x Abu Dhabi, UAEWednesday 17 January 2018

Palestinians feel insecure in Jordan

Recent measures to revoke the citizenship of hundreds of Jordanians of Palestinian origin is creating a state of panic and confusion.

A Jordanian woman of Palestinian origin waits for a yellow card permit to be issued in place of her green permit in Amman.
A Jordanian woman of Palestinian origin waits for a yellow card permit to be issued in place of her green permit in Amman.
AMMAN // Recent measures to revoke the citizenship of hundreds of Jordanians of Palestinian origin is creating a state of panic and confusion among people who fear they will be deported and left stateless.

But the government here maintains it is only asking Jordanians of Palestinian origin to clarify their status by renewing permits that recognise them as citizens in the West Bank in an attempt to fend off moves by Israel to remove Palestinians from the territories.

Nayef Qadi, the minister of interior, said Jordan was trying to implement a 1988 administrative decision that severed legal and administrative ties with the West Bank. It was taken at the request of the Palestinians and Arab countries during a 1974 summit in Rabat, Morocco, to allow the Palestinian Liberation Organisation to act as the sole and legitimate representative of the Palestinians.

"We want ... to preserve the identity of Palestinians," Mr Qadi told Al Hayat daily.

Jordan is concerned that Israel's right-wing government led by Benjamin Netanyahu wants to solve the Israeli-Palestinian conflict at the expense of the country by considering Jordan as the alternative homeland for Palestinians and resettle thousands of its two million refugees there. Such a scenario would upset the demographic balance of the country, where it is estimated at least 60 per cent of the population is of Palestinian origin, and render Jordanians from the eastern bank of the river a minority in the country.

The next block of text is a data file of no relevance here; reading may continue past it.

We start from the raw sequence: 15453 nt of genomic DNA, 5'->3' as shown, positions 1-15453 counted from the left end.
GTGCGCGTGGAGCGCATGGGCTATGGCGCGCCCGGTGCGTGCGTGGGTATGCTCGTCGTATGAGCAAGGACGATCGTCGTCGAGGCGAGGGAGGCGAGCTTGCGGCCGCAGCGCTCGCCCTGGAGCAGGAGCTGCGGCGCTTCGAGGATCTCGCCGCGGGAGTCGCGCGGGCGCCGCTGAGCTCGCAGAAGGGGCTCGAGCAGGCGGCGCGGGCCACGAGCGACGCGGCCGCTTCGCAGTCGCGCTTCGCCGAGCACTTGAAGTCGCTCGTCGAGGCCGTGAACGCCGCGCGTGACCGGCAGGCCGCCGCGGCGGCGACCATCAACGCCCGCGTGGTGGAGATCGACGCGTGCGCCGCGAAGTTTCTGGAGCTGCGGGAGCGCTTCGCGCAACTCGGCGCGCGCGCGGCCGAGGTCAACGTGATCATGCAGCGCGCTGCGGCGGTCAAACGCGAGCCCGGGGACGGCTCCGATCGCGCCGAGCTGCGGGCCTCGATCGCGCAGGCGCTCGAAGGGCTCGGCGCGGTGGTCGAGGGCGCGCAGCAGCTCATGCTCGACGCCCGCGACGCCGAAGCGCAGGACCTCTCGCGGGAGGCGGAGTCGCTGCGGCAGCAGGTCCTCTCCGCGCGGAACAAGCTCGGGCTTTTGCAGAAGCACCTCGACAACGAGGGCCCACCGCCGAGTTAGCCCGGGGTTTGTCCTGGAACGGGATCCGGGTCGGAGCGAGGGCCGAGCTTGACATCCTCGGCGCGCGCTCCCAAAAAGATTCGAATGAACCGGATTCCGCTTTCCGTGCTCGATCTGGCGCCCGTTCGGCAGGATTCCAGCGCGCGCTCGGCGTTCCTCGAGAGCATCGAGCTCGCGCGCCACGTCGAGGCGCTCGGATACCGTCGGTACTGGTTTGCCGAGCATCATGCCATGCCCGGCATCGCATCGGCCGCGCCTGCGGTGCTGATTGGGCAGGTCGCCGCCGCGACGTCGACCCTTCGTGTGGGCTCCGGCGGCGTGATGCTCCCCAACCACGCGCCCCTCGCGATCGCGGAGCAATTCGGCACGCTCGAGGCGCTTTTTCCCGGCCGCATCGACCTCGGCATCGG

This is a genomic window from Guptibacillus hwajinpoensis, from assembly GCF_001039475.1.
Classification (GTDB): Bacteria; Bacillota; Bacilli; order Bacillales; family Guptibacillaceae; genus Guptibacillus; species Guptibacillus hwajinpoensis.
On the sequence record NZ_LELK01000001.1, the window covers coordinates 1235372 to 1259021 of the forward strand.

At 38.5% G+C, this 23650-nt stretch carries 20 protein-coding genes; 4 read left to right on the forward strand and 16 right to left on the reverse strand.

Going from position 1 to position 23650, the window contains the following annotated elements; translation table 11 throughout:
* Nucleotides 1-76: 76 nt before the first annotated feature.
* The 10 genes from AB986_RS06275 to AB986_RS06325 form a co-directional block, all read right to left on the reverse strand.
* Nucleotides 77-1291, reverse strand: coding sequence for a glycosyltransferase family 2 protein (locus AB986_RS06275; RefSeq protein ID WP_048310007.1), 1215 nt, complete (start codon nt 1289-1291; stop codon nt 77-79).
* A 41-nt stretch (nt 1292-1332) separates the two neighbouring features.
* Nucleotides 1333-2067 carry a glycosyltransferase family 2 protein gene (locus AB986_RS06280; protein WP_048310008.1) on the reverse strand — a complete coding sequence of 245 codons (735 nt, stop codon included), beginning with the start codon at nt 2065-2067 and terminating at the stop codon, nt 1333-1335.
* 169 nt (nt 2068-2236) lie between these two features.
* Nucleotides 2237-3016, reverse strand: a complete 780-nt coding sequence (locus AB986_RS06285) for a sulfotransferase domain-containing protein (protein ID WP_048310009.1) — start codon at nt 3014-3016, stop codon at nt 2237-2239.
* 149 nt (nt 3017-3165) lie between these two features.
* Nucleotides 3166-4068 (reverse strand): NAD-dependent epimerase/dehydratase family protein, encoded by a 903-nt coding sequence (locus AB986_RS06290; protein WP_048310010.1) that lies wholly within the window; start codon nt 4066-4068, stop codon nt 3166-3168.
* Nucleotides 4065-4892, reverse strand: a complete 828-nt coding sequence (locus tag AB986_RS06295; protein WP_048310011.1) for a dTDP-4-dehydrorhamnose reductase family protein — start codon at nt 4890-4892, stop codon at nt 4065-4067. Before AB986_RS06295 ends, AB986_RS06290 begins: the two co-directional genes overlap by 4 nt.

According to the administrative decision, Palestinians living in Jordan before 1988 were issued yellow cards, which granted them citizenship rights in the country, while those in the West Bank with family in Jordan were given green cards. The latter entitled them to a temporary Jordanian passport to facilitate their travel but not to citizenship rights.

Jordan, however, recently started to ask more yellow-card holders who also have an Israeli permit that recognises them as citizens in the West Bank to renew their permits. It gave them a six-month grace period to ensure they did not lose their right of citizenship in the Palestinian territories.

"We are not evicting anyone nor are we revoking the Jordanian citizenship," Mr Qadi said, "but we are rectifying the situation and want to highlight everybody's true identity. Others should stop distorting what we are doing."

Between March and June this year, authorities replaced 5,130 green cards with yellow, and 190 yellow cards with green, stripping their holders of Jordanian nationality. In 2008, authorities revoked the citizenship of 204 Jordanians of Palestinian origin, while 4,139 were granted Jordanian citizenship.